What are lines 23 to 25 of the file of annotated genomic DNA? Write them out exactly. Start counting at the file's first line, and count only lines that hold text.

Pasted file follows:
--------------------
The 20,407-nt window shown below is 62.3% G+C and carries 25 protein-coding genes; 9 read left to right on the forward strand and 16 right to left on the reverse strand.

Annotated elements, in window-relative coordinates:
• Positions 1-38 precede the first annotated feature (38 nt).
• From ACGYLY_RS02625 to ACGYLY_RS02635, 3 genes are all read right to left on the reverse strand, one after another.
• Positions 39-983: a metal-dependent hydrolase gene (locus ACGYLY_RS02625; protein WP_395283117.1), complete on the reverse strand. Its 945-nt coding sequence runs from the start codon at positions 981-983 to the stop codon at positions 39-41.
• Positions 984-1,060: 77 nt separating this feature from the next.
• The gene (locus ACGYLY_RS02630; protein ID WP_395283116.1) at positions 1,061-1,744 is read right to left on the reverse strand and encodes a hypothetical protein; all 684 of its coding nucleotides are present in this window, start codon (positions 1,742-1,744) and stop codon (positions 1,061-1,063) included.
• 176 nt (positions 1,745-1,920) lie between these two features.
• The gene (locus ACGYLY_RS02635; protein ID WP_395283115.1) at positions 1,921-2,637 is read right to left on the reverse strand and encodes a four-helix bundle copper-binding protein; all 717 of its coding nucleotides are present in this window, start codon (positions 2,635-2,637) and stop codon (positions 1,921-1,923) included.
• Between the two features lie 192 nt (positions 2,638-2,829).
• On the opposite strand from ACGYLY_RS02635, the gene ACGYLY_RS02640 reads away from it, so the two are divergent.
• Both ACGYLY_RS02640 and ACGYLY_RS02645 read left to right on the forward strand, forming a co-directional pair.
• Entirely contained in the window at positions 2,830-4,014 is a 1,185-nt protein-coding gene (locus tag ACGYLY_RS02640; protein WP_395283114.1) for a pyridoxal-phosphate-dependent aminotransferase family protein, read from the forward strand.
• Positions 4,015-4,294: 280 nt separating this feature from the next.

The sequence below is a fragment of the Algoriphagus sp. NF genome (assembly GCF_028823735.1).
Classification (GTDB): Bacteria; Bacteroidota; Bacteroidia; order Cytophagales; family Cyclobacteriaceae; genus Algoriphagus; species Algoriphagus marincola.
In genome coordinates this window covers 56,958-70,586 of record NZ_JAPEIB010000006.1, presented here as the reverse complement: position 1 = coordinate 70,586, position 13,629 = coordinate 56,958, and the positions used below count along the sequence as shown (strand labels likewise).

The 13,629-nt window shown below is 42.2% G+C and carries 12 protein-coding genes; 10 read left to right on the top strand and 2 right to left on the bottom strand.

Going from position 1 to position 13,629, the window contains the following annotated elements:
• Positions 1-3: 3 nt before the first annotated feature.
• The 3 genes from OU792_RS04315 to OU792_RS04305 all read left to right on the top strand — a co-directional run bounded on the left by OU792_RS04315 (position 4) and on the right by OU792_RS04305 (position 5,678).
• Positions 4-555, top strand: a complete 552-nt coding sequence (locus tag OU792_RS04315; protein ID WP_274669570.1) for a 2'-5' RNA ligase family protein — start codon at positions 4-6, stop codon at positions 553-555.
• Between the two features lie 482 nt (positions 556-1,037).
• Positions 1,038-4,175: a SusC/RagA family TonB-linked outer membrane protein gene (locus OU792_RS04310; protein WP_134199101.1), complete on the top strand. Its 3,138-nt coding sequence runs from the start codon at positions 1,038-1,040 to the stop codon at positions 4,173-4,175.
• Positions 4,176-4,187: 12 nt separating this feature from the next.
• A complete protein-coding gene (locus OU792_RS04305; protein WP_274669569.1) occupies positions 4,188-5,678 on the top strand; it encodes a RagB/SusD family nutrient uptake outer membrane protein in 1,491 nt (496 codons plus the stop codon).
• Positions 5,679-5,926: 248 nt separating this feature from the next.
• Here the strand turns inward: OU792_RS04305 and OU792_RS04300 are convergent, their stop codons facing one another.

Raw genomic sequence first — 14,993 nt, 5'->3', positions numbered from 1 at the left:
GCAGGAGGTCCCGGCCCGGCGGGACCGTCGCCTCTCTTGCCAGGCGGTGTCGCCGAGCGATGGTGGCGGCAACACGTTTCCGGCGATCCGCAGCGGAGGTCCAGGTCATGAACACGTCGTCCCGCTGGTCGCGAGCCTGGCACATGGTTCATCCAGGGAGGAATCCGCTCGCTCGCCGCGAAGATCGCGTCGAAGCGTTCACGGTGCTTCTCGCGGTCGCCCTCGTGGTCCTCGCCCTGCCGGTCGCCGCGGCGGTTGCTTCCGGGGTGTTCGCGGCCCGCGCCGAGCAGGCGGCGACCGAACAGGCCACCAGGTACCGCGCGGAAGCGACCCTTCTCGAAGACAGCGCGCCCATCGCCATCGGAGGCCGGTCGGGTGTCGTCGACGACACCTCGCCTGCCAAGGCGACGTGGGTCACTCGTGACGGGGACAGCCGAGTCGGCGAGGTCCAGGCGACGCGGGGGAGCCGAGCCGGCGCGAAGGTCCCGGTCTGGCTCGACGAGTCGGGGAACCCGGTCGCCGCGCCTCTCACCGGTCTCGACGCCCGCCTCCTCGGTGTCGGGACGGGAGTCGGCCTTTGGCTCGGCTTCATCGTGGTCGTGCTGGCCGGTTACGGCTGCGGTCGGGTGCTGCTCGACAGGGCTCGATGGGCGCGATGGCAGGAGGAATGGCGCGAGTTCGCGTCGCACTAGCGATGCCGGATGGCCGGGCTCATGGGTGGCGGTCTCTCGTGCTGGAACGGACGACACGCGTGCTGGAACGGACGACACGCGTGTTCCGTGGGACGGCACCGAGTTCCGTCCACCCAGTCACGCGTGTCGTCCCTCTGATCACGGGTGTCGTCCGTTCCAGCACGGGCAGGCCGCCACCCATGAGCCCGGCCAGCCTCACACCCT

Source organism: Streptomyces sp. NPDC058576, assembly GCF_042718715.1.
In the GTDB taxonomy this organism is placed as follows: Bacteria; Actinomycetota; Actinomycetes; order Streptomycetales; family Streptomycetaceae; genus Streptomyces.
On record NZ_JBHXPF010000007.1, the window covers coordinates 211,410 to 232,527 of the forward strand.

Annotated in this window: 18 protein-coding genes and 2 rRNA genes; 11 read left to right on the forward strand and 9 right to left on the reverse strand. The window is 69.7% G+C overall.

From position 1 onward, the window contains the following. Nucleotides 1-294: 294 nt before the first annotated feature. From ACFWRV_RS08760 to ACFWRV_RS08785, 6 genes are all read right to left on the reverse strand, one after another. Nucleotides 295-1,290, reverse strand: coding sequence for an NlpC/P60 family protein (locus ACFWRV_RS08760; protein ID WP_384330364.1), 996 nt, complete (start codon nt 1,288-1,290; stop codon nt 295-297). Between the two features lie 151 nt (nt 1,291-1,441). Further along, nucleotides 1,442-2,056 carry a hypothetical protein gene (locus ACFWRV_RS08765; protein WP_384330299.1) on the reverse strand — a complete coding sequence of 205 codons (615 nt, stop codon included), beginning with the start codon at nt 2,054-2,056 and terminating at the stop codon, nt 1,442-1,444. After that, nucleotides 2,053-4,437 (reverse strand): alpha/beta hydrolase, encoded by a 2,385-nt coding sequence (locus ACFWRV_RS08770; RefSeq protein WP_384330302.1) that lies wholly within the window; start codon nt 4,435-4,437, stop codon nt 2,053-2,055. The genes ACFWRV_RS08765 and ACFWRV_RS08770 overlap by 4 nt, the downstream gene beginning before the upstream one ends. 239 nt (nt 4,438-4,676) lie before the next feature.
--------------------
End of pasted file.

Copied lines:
• Between the two features lie 482 nt (positions 556-1,037).
• Positions 1,038-4,175: a SusC/RagA family TonB-linked outer membrane protein gene (locus OU792_RS04310; protein WP_134199101.1), complete on the top strand. Its 3,138-nt coding sequence runs from the start codon at positions 1,038-1,040 to the stop codon at positions 4,173-4,175.
• Positions 4,176-4,187: 12 nt separating this feature from the next.